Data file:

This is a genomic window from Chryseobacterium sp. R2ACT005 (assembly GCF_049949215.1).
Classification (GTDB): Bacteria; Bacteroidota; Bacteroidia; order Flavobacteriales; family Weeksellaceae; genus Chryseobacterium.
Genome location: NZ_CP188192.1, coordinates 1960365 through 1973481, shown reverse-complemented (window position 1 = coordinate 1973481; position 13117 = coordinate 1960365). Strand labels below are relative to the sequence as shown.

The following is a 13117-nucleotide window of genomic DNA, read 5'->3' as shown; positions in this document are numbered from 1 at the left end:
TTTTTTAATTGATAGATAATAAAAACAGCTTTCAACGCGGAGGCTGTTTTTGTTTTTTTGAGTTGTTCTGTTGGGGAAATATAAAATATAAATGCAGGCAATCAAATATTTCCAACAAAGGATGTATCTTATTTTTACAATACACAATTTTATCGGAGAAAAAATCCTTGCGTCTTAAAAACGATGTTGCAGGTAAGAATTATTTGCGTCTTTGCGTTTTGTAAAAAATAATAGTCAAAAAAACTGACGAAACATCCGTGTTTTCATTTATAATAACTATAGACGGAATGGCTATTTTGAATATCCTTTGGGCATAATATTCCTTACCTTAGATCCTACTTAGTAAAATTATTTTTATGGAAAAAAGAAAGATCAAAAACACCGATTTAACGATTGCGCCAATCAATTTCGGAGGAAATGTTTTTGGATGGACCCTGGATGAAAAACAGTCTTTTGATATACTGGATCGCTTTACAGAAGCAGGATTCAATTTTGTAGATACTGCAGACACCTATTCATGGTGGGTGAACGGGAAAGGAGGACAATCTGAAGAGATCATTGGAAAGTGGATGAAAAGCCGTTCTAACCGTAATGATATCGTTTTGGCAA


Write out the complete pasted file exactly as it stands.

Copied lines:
This is a genomic window from Chryseobacterium sp. R2ACT005 (assembly GCF_049949215.1).
Classification (GTDB): Bacteria; Bacteroidota; Bacteroidia; order Flavobacteriales; family Weeksellaceae; genus Chryseobacterium.
Genome location: NZ_CP188192.1, coordinates 1960365 through 1973481, shown reverse-complemented (window position 1 = coordinate 1973481; position 13117 = coordinate 1960365). Strand labels below are relative to the sequence as shown.

The following is a 13117-nucleotide window of genomic DNA, read 5'->3' as shown; positions in this document are numbered from 1 at the left end:
TTTTTTAATTGATAGATAATAAAAACAGCTTTCAACGCGGAGGCTGTTTTTGTTTTTTTGAGTTGTTCTGTTGGGGAAATATAAAATATAAATGCAGGCAATCAAATATTTCCAACAAAGGATGTATCTTATTTTTACAATACACAATTTTATCGGAGAAAAAATCCTTGCGTCTTAAAAACGATGTTGCAGGTAAGAATTATTTGCGTCTTTGCGTTTTGTAAAAAATAATAGTCAAAAAAACTGACGAAACATCCGTGTTTTCATTTATAATAACTATAGACGGAATGGCTATTTTGAATATCCTTTGGGCATAATATTCCTTACCTTAGATCCTACTTAGTAAAATTATTTTTATGGAAAAAAGAAAGATCAAAAACACCGATTTAACGATTGCGCCAATCAATTTCGGAGGAAATGTTTTTGGATGGACCCTGGATGAAAAACAGTCTTTTGATATACTGGATCGCTTTACAGAAGCAGGATTCAATTTTGTAGATACTGCAGACACCTATTCATGGTGGGTGAACGGGAAAGGAGGACAATCTGAAGAGATCATTGGAAAGTGGATGAAAAGCCGTTCTAACCGTAATGATATCGTTTTGGCAA